Climbing into a metal storage room lined with moist, gleaming viscera, I spot one of the undead Haunted horde, chowing down on some unlucky sucker. I quietly sneak up behind it, but it hears me somehow and turns around to attack… just in time for a giant tentacle to slide out of an overhead pipe, grab it, and disappear. Uh, all right then. But it isn't long until I'm facing that belligerent squid monster myself, while viciously outgunned and with no idea why I'm fighting it, because that's how this game works. A head-first dive into an awe-inspiring, grotesque world, The Evil Within misses the mark on gameplay and story, but still comes at horror in a unique way that's worth experiencing.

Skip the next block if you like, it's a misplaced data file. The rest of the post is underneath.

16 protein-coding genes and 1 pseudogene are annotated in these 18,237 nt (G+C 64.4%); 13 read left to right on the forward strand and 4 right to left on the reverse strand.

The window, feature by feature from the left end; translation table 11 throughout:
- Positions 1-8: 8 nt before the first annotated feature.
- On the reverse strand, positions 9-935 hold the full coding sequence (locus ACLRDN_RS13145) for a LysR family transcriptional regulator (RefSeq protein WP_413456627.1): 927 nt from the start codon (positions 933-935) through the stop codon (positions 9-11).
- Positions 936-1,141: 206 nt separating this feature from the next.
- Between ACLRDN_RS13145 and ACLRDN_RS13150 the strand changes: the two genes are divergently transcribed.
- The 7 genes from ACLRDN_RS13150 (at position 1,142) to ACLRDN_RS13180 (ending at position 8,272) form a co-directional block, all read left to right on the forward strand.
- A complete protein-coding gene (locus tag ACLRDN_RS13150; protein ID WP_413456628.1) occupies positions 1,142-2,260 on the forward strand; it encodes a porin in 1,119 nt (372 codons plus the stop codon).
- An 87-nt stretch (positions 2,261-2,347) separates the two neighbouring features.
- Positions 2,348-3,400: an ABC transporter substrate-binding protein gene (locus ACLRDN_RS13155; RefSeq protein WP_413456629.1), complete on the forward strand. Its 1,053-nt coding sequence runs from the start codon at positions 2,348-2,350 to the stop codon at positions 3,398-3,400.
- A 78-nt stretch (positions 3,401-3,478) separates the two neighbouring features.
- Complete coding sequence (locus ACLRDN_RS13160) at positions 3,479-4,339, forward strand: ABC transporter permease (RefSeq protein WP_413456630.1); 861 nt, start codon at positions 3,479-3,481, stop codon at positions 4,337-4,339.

A callback to the old-school, Resident Evil gameplay of yore (by the Resi 4 man himself, Shinji Mikami), The Evil Within stars Sebastian Castellanos, a detective dragged into a horrific nightmare world by a psychotic phantom. While he scrambles to understand how exactly he got strung up in a butcher shop specializing in human meat, the world around him immediately jumps to attention. On the surface, the graphics create a photorealistic setting that looks like you could reach through the TV and touch it. The slaughter-filled environments promptly use those graphics to render things you definitely don't want to reach out and grab, like bloody saws and monsters whose heads are embedded with barbed wire.